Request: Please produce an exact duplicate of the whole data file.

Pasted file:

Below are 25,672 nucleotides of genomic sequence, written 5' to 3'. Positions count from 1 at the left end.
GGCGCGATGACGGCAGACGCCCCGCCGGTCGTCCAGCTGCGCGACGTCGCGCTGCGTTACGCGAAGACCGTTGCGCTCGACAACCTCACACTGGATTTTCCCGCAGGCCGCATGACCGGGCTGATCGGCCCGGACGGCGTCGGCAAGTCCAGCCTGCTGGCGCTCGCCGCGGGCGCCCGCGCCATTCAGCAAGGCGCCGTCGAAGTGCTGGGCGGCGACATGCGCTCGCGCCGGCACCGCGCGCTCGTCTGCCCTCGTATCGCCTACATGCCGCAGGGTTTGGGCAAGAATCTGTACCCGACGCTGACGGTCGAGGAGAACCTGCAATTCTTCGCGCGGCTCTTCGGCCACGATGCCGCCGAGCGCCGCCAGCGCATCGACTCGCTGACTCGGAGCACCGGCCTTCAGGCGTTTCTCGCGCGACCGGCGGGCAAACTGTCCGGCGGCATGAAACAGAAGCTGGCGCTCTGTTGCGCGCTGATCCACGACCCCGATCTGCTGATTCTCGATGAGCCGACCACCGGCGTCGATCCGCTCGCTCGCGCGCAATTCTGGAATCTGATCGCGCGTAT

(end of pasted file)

Below are 25,672 nucleotides of genomic sequence, written 5' to 3'. Positions count from 1 at the left end.
GGCGCGATGACGGCAGACGCCCCGCCGGTCGTCCAGCTGCGCGACGTCGCGCTGCGTTACGCGAAGACCGTTGCGCTCGACAACCTCACACTGGATTTTCCCGCAGGCCGCATGACCGGGCTGATCGGCCCGGACGGCGTCGGCAAGTCCAGCCTGCTGGCGCTCGCCGCGGGCGCCCGCGCCATTCAGCAAGGCGCCGTCGAAGTGCTGGGCGGCGACATGCGCTCGCGCCGGCACCGCGCGCTCGTCTGCCCTCGTATCGCCTACATGCCGCAGGGTTTGGGCAAGAATCTGTACCCGACGCTGACGGTCGAGGAGAACCTGCAATTCTTCGCGCGGCTCTTCGGCCACGATGCCGCCGAGCGCCGCCAGCGCATCGACTCGCTGACTCGGAGCACCGGCCTTCAGGCGTTTCTCGCGCGACCGGCGGGCAAACTGTCCGGCGGCATGAAACAGAAGCTGGCGCTCTGTTGCGCGCTGATCCACGACCCCGATCTGCTGATTCTCGATGAGCCGACCACCGGCGTCGATCCGCTCGCTCGCGCGCAATTCTGGAATCTGATCGCGCGTAT